Many of my colleagues at NRDC agree and are now vigorously advocating reasonable, pragmatic solutions to our environmental problems.  I’ve asked NRDC’s top leadership and our communications team to join our smart growth program in helping our constituency tell the difference between good development projects and bad, and to help them speak in favor when they are good.  That is certainly what this blog will stand for.

Back in the neighborhood, it is a long walk, about a mile, from my house to what is without a doubt the greatest asset in our portion of the city:  Washington National CathedralWashington National Cathedral (by: mj*laflaca, creative commons license)interior, Washington National Cathedral (public domain)The foundation stone was laid in 1907 and it took 83 years to build.  No matter what your religious or social affinity, you’d be hard pressed not to be moved and inspired by its majesty.  Renters and homebuyers pay a considerable premium for being located nearby, especially if they have a view.  The cathedral, one of the world’s largest, opens its doors to people of all faiths as they gather to worship and pray, to mourn the passing of world leaders, and to confront the pressing moral and social issues of the day.  I can’t imagine our city without it.

We are lucky that construction began a century ago.  Would Washington National Cathedral be allowed in its neighborhood if it were proposed today?

Read part 1 of this two-part essay here.

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Comments

Elizabeth SchillingJul 3 2008 02:51 PM

So much to think about here. I'm really sad about the attitude towards children implicit in these NIMBY battles. A quiet church is one thing, but how dare they consider allowing a bunch of screaming 3-yr-olds to inhabit it (during the weekday, no less, when most of those NIMBYs aren't even home)? They're noisy, messy, and that awful playground equipment is so...well, tacky.

I think any of us who invest in a home have had that gut reaction to something or someone new coming into "our" space. It takes some effort to see the neighborhood as a bigger whole, a trick that is definitely easier when you know a few of your neighbors and their diverse interests.

Along with NRDC helping some environmentalists to be FOR development, maybe some of us who care so much about smart growth could take it upon ourselves to meet our neighbors?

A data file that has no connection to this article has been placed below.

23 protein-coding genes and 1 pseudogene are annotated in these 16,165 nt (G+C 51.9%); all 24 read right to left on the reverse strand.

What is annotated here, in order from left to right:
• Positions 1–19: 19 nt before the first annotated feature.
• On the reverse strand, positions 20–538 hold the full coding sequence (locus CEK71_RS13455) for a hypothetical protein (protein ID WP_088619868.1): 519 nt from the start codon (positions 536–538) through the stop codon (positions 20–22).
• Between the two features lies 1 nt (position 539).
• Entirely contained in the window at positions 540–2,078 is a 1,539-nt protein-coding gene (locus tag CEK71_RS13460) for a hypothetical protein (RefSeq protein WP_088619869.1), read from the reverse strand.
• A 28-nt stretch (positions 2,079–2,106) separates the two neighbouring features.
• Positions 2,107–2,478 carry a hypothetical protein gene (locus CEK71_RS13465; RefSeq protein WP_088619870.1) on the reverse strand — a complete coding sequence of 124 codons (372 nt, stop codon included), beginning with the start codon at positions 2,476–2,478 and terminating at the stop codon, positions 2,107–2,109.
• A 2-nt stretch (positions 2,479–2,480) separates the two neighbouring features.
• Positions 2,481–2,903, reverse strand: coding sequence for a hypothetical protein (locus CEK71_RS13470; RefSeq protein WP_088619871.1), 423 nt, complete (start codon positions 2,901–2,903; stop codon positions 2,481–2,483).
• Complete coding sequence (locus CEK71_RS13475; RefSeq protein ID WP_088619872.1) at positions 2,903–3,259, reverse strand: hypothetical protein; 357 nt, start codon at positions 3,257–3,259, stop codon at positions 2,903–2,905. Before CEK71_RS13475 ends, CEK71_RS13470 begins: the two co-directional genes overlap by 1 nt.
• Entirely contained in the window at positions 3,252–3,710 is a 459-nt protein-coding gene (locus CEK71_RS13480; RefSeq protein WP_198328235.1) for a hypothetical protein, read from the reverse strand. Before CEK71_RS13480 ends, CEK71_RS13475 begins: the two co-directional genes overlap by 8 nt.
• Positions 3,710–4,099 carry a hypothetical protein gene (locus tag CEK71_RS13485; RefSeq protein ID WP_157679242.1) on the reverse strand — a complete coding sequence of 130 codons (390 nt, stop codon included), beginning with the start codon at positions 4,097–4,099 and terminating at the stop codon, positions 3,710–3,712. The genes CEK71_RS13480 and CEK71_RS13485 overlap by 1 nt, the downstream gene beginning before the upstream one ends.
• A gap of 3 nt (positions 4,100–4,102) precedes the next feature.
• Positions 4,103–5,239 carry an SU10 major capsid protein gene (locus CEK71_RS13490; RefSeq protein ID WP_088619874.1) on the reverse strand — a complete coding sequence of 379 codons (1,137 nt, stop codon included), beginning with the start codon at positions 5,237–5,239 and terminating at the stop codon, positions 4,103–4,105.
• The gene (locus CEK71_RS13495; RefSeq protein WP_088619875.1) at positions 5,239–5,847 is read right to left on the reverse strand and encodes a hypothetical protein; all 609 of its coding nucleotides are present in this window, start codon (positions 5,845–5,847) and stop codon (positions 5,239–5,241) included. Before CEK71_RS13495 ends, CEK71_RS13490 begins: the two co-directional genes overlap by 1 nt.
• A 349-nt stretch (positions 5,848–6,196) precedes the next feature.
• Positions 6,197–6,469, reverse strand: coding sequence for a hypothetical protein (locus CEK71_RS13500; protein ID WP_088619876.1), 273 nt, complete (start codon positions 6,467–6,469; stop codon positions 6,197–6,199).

john norquistJul 3 2008 04:37 PM

During the time I was mayor of Milwaukee( 1988 to 2004) I encountered church nimbyism and some times sided with it. For example a Missouri Synod Lutheran church in a largely African American middle class neighborhood wanted to tear down two homes to add to their parking lot. Most of the congregation was white and had fled the neighborhood long ago. It was nice that the suburban Lutherans were still attracted to the city location to worship, but on balance I felt that that benefit was outweighed by the loss of houses.We fought for about a year, but finally settled with one house dozed for parking and one saved.
Another Missouri Synod Lutheran Church also had a space problem. St Emmaus operated a popular school in the heart of Milwaukee's low income inner city. All, but a few of the students were African American. The parents loved the school and when it wanted more room for a playground I supported it as a net asset for the neighborhood.Milwaukee has about 15 Lutheran schools operated under the school choice program. They are all fundamentalist Christian schools. I don't subscribe to that brand of religion; I'm a fallen away Presbyterian, but these schools and the Roman Catholic schools are considered assets to their neighborhoods.One of my fellow liberal friends confronted me pointing out that the Lutherans were teaching Creationism. I countered that while I don't agree with creationism, I was pleased that the students could spell "creation".
Another issue was the sudden proliferation of storefront churches. Nimbies opposed them seeing them as a sign of commercial decline. Others, including me, saw them as place holders until healthy retail could replace them.Now that urban real estate has entered a more prosperous phase I think I was right. Buildings were saved by the holy rollers and are now returning to their original retail uses.
New churches in suburbia represent a dismal branch of architecture. Most are Big Boxes with vast parking lots.The degradation of religious architecture may merely reflect the degradation of religion into a forum for self satisfied materialism. Perhaps the challenges of energy scarcity and global warming will enliven religion and religious architecture as well.

Kaid @ NRDCJul 3 2008 04:51 PM

Elizabeth, thanks for reading and for sharing those very human insights.

John, I think that, as usual, you got the nuances right in those cases. And you're right about the dismal architecture of some of the new suburban churches, too, unfortunately - not all of them, thank goodness.